When I was in high school, the coveted musical group to be part of was the A Capella Choir. Which rarely sang a capella, probably because Mrs. Folden was such a wonderful pianist. Or maybe because we couldn’t do all those boom-clickety-snap noises with our mouths to accompany “O Thou That Tellest Good Tidings to Zion” with any reasonable believability.
In PP2, unlike at Brethren High School, white college students (token Black, token Asian) are able to replicate the entire range of percussion instruments with their mouths, having never lived (as many of my schoolmates did) in Compton. It’s ethnically and culturally amazing, really, but hey, progress since the 1970s.
Speaking of cultural and ethnic commentary, this movie is full of that, to a degree possibly more offensive than even my Compton-comment above. One of the judges of the singing competitions, in particular, is fast and loose with full-throated racism, sexism, size-ism, and so on, and is only funny because we are not laughing with him–we’re laughing at him, the bigoted turd. Even his judging colleague (Elizabeth Banks, or, as we love to call her, “Effie Trinket”) lets us know by pained facial expressions that she isn’t buying into at least some of his offensiveness, i.e., “Girls don’t belong in college; they’re all going to be pregnant soon anyway.” (Ms. Banks also directed this very funny film.)
The story is that a college women’s a capella group, The Bellas, is going to compete in the World A Capella Championships in wonderful, wonderful Copenhagen after graduation. The film is about growing relationships, crumbling relationships, hard work, and devotion to one’s persistent nagging dream–that thing inside that says, “Yes, I can, and darn it, yes I will.” Hard work pays off, and the Bellas find themselves in the finals, going head-to-head with (I have to say it) the teutonic might of Durmstrang Institute, complete with a very scary Viktor Krum. Actually, I don’t know what his name is–but you know who I mean. The scary German stereotype who wants to tear your vocal cords out and set fire to them. And that’s just the girl. The scary man German stereotype was carved out of marble by Michelangelo himself and then wound up to dance and sing. It’s quite a show, and frankly, these people get robbed.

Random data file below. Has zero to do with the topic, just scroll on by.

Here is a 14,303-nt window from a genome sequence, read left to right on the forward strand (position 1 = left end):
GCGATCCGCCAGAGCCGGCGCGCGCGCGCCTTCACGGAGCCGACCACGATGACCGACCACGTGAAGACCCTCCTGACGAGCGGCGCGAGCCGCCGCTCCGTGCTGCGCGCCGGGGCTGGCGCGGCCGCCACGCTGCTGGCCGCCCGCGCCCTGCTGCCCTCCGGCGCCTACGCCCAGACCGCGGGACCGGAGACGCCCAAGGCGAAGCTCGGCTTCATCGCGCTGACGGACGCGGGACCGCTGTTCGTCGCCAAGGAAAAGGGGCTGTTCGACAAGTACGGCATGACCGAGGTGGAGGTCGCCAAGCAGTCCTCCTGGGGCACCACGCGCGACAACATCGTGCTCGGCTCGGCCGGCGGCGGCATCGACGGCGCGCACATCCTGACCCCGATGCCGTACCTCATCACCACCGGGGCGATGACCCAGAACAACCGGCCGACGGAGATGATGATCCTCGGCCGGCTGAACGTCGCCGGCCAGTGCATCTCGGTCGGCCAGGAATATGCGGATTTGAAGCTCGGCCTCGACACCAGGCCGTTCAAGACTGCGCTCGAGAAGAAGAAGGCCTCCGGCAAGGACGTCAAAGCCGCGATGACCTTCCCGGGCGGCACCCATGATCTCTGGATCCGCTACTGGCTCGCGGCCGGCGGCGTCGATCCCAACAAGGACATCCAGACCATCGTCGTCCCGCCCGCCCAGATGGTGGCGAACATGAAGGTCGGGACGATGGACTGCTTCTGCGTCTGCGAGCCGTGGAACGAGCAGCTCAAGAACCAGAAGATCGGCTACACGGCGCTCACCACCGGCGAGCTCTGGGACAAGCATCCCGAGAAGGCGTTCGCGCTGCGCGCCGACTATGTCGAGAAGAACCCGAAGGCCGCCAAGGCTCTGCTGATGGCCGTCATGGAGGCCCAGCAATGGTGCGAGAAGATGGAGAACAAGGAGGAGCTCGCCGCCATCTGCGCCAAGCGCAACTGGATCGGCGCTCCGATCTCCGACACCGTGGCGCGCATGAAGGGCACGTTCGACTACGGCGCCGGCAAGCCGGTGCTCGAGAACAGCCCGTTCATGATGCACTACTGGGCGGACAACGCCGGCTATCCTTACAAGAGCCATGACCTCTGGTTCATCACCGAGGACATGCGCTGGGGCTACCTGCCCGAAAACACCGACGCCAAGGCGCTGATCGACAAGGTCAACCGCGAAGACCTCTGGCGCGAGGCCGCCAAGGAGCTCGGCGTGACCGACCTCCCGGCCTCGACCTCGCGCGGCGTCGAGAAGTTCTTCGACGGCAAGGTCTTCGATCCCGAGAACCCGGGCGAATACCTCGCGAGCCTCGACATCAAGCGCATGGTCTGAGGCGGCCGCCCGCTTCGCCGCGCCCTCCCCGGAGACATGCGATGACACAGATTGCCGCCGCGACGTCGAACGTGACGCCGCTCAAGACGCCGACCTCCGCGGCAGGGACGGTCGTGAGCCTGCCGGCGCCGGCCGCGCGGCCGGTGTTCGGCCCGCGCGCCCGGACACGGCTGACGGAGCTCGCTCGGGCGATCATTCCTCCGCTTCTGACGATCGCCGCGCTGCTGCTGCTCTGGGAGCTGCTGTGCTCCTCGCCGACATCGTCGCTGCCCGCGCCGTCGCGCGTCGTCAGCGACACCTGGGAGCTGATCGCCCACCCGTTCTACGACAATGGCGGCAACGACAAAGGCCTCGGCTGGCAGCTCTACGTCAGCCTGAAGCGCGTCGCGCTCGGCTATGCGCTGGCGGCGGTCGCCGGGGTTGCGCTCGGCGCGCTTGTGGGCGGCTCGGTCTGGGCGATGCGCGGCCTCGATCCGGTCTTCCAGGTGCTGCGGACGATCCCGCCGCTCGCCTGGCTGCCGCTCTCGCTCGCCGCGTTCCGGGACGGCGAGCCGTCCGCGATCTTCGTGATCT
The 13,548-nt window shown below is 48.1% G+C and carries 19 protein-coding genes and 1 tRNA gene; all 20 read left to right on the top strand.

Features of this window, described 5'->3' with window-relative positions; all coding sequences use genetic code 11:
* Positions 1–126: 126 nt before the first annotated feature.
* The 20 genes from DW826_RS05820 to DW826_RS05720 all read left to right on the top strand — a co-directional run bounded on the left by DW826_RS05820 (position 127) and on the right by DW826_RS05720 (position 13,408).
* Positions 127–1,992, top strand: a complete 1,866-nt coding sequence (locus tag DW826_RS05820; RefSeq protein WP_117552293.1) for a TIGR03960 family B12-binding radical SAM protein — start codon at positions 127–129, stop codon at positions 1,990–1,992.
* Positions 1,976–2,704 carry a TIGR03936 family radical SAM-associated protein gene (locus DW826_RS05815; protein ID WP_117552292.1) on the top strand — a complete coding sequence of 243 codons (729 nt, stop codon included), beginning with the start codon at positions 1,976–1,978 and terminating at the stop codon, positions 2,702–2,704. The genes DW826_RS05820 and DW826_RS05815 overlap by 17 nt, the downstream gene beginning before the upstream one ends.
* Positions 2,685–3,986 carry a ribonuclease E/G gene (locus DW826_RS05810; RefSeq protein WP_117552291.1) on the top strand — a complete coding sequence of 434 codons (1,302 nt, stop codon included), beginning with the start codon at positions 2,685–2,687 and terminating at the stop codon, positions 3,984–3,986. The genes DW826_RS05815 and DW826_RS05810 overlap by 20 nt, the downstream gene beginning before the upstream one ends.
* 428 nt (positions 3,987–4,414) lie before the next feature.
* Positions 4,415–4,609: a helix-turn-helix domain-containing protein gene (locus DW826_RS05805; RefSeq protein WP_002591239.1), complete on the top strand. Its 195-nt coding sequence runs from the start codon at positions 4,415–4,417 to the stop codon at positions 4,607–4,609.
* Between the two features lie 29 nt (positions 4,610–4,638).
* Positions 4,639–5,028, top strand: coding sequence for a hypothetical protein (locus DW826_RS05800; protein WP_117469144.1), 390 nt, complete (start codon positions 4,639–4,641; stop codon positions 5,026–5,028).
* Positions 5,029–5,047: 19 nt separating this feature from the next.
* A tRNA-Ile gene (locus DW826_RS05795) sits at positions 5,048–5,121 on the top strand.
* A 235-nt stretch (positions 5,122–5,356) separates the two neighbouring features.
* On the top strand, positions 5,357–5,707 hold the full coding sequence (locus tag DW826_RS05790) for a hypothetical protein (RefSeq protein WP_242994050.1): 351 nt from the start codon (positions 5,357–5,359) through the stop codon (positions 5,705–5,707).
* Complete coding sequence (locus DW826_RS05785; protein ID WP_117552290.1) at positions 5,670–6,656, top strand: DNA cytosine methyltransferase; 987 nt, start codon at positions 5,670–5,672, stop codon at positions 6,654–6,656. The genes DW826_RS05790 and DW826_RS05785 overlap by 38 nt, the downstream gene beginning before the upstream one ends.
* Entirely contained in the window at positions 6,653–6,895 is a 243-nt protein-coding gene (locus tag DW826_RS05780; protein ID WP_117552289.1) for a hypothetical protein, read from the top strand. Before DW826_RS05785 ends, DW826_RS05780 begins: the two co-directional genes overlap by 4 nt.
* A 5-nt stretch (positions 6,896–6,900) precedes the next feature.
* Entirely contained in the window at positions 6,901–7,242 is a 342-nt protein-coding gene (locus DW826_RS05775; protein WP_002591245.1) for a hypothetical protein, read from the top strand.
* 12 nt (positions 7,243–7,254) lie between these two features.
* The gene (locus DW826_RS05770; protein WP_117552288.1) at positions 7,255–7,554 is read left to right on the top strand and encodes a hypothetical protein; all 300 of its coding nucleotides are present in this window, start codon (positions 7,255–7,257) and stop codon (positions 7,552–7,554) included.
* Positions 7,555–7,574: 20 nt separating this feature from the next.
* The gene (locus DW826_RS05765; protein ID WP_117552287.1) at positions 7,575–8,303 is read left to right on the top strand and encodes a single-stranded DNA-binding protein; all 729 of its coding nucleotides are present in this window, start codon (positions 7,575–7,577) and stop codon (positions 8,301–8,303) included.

The sweet little American girls actually are little, if not completely sweet. the most memorable of them is Fat Amy, who is very comfortable in her fatness, and has to be so, since everyone is laughing at her fatness, which is mean and horrible, but inevitable, given the tight clothes and in-your-face attitude, because, dontcha know, fat girls s’posed to be all quiet and hidey, not have opinions and stuff. Certainly not dance. How dare she? How dare she own the name “Fat Amy” all proprietary and “You can’t judge me shut up and go away right now.” Ditto for the black lesbian who’s all, “I’m here to sing; get over it.” There’s an Asian girl I am thoroughly at a loss to explain, and I am pretty much terrified by her.
There’s some sexual innuendo. Not for kids. There were some kids in my audience. Not sure what the parents are thinking. But then, here’s a confession: when I had three toddlers, I once took them with me to see Chicago, because (1) I wanted to see it, and (2) they would never remember it. Fast forward 12+ years. Earlier this year, a 15-year-old said to me, “Mom, remember that movie where there were these two ladies and they killed people and they went to jail, but then they got out and had a dancing act?” And I said, “YOU WERE TWO. STOP IT!” Different kids have different skills, and the moral is, think twice before taking kids to questionable movies.
Oh, I almost forgot. The Clay Matthews moment is worth the price of admission if you’re a Packers fan. Dude brings it.